, the world's second-largest long-distance company, today beat Wall Street's quarterly earnings expectations as data, Internet and international communications services showed strong growth.
Shares of WorldCom rallied 7% after the company, which has agreed to acquire No. 3 long-distance provider
, said third-quarter earnings came in a penny ahead of Wall Street estimates. More than 75% of revenue growth came from data, Internet and international communications services, while revenue from traditional long-distance voice service grew only 6%.
"The long-term trend across the industry and at MCI WorldCom in particular is shifting from plain old voice minutes to data and Internet traffic, and that really started showing up in their bottom line," said
analyst Mel Marten, who rates the stock a strong buy. The firm hasn't done any underwriting for WorldCom.
For the third quarter ended Sept. 30, the company reported net income of $1.1 billion, or 55 cents a diluted share, on revenue of $8.5 billion. For the year-ago quarter, earnings were $359 million, or 19 cents a diluted share, on revenue of $7.3 billion. Analysts surveyed by
First Call/Thomson Financial
expected the Clinton, Miss.-based company to earn 54 cents a share.
Charles DiSanza, who covers the stock for
Gerard Klauer Mattison
, said the revenue growth shows the company is moving to become a full-service company again after several quarters of focusing mainly on corporate customers. Even the lingering debt from the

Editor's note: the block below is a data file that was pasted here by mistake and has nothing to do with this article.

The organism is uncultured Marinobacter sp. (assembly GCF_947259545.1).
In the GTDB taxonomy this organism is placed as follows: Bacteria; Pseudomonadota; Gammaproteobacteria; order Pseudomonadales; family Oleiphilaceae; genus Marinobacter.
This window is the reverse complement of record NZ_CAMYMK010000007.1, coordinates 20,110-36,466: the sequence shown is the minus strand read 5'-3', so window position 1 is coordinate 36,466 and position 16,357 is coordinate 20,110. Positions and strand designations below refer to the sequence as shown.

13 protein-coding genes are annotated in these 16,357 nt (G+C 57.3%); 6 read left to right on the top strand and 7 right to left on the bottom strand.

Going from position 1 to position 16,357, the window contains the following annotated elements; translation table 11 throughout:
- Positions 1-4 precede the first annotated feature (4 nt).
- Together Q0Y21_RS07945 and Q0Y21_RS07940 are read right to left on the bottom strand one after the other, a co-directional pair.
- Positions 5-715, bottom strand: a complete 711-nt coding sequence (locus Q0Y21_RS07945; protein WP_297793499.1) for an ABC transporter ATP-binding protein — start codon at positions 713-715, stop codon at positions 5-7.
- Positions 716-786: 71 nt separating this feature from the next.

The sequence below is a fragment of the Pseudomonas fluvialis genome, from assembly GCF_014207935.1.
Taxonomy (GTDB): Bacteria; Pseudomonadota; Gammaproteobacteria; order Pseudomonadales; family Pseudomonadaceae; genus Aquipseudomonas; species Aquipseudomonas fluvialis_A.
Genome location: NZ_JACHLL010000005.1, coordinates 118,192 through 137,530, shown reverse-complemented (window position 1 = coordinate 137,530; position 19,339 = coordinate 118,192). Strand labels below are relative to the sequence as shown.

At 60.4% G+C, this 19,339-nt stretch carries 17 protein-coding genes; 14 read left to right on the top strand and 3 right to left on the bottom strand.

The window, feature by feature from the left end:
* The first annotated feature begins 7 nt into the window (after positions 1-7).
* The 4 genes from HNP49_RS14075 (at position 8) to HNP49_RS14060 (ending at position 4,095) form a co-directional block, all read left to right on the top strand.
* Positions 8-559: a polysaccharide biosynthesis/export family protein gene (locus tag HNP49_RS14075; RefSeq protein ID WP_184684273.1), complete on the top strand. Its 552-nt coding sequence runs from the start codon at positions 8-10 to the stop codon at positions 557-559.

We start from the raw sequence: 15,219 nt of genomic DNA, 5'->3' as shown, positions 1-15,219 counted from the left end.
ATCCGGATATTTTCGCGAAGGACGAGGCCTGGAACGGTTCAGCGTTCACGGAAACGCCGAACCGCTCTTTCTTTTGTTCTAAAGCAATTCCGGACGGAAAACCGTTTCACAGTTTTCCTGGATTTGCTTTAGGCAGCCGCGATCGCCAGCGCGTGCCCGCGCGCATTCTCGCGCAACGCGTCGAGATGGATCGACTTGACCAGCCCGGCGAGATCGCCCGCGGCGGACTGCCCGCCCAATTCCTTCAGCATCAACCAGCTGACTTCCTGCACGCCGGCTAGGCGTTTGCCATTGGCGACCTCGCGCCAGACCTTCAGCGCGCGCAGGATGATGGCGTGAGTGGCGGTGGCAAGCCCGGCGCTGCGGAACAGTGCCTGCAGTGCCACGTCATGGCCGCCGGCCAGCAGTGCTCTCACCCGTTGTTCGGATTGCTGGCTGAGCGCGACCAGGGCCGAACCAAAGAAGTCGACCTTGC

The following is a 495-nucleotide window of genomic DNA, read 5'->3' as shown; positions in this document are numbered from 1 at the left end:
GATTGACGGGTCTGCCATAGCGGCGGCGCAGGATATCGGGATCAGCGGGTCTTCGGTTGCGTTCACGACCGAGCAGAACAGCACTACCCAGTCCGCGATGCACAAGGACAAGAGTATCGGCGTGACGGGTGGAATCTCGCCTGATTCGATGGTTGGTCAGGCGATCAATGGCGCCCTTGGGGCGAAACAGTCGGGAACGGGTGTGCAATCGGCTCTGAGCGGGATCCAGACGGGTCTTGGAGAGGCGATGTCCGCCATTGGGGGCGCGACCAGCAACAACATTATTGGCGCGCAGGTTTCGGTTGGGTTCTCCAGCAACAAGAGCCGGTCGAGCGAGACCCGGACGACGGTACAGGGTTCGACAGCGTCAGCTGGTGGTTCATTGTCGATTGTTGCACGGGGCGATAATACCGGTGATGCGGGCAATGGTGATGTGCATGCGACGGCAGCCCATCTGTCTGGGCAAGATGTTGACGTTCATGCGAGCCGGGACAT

deal hardly seems to matter to shareholders as the company and its revenue growth balloon, said DiSanza, who upgraded the stock to a buy just days before the $115 billion Sprint merger was announced.
"This company's so large now that even a half-billion-dollar problem is not that important," said DiSanza, whose firm hasn't done underwriting for the company. With Sprint on board, "We think it will be a great collection of businesses." The company is focusing on selling bundled packages of services, like On-Net Services, which can include paging, conferencing, Internet and intranet services, to business clients, Bernard Ebbers, president and CEO, said in a statement.
The early success selling those services "underscores the customers' desire to purchase 'all-distance' services from one provider," Ebbers said.